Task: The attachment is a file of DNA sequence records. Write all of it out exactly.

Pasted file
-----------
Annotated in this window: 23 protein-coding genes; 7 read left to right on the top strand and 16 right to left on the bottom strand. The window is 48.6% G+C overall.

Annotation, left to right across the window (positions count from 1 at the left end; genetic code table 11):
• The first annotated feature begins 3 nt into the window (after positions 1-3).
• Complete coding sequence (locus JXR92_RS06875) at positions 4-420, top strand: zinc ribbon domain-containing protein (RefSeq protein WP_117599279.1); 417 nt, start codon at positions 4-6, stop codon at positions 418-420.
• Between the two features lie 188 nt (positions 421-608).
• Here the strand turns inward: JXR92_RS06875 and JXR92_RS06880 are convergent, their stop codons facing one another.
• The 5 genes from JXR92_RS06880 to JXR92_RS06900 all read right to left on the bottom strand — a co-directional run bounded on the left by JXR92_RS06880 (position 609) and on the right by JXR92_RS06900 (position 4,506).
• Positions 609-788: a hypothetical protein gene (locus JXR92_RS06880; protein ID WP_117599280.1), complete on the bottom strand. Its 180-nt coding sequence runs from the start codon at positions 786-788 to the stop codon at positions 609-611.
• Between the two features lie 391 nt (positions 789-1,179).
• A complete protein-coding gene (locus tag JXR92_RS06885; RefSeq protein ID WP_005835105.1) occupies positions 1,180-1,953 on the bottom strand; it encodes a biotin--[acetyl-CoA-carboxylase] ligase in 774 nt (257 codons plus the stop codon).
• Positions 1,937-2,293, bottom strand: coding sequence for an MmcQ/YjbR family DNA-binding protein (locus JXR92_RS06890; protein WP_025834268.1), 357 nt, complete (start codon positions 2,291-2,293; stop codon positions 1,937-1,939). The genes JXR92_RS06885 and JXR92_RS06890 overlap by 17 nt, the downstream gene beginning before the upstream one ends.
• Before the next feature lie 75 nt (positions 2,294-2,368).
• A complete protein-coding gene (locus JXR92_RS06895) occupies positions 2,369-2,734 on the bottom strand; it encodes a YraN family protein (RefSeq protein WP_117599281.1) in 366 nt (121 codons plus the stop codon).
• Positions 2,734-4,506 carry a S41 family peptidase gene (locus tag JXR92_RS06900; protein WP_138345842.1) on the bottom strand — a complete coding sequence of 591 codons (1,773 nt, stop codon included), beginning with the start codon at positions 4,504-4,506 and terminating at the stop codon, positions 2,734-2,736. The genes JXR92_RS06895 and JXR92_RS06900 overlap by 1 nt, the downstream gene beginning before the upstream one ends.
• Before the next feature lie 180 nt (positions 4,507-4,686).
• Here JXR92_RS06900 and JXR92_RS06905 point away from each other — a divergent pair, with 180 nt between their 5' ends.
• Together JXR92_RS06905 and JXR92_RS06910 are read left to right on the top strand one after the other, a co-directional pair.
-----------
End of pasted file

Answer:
Annotated in this window: 23 protein-coding genes; 7 read left to right on the top strand and 16 right to left on the bottom strand. The window is 48.6% G+C overall.

Annotation, left to right across the window (positions count from 1 at the left end; genetic code table 11):
• The first annotated feature begins 3 nt into the window (after positions 1-3).
• Complete coding sequence (locus JXR92_RS06875) at positions 4-420, top strand: zinc ribbon domain-containing protein (RefSeq protein WP_117599279.1); 417 nt, start codon at positions 4-6, stop codon at positions 418-420.
• Between the two features lie 188 nt (positions 421-608).
• Here the strand turns inward: JXR92_RS06875 and JXR92_RS06880 are convergent, their stop codons facing one another.
• The 5 genes from JXR92_RS06880 to JXR92_RS06900 all read right to left on the bottom strand — a co-directional run bounded on the left by JXR92_RS06880 (position 609) and on the right by JXR92_RS06900 (position 4,506).
• Positions 609-788: a hypothetical protein gene (locus JXR92_RS06880; protein ID WP_117599280.1), complete on the bottom strand. Its 180-nt coding sequence runs from the start codon at positions 786-788 to the stop codon at positions 609-611.
• Between the two features lie 391 nt (positions 789-1,179).
• A complete protein-coding gene (locus tag JXR92_RS06885; RefSeq protein ID WP_005835105.1) occupies positions 1,180-1,953 on the bottom strand; it encodes a biotin--[acetyl-CoA-carboxylase] ligase in 774 nt (257 codons plus the stop codon).
• Positions 1,937-2,293, bottom strand: coding sequence for an MmcQ/YjbR family DNA-binding protein (locus JXR92_RS06890; protein WP_025834268.1), 357 nt, complete (start codon positions 2,291-2,293; stop codon positions 1,937-1,939). The genes JXR92_RS06885 and JXR92_RS06890 overlap by 17 nt, the downstream gene beginning before the upstream one ends.
• Before the next feature lie 75 nt (positions 2,294-2,368).
• A complete protein-coding gene (locus JXR92_RS06895) occupies positions 2,369-2,734 on the bottom strand; it encodes a YraN family protein (RefSeq protein WP_117599281.1) in 366 nt (121 codons plus the stop codon).
• Positions 2,734-4,506 carry a S41 family peptidase gene (locus tag JXR92_RS06900; protein WP_138345842.1) on the bottom strand — a complete coding sequence of 591 codons (1,773 nt, stop codon included), beginning with the start codon at positions 4,504-4,506 and terminating at the stop codon, positions 2,734-2,736. The genes JXR92_RS06895 and JXR92_RS06900 overlap by 1 nt, the downstream gene beginning before the upstream one ends.
• Before the next feature lie 180 nt (positions 4,507-4,686).
• Here JXR92_RS06900 and JXR92_RS06905 point away from each other — a divergent pair, with 180 nt between their 5' ends.
• Together JXR92_RS06905 and JXR92_RS06910 are read left to right on the top strand one after the other, a co-directional pair.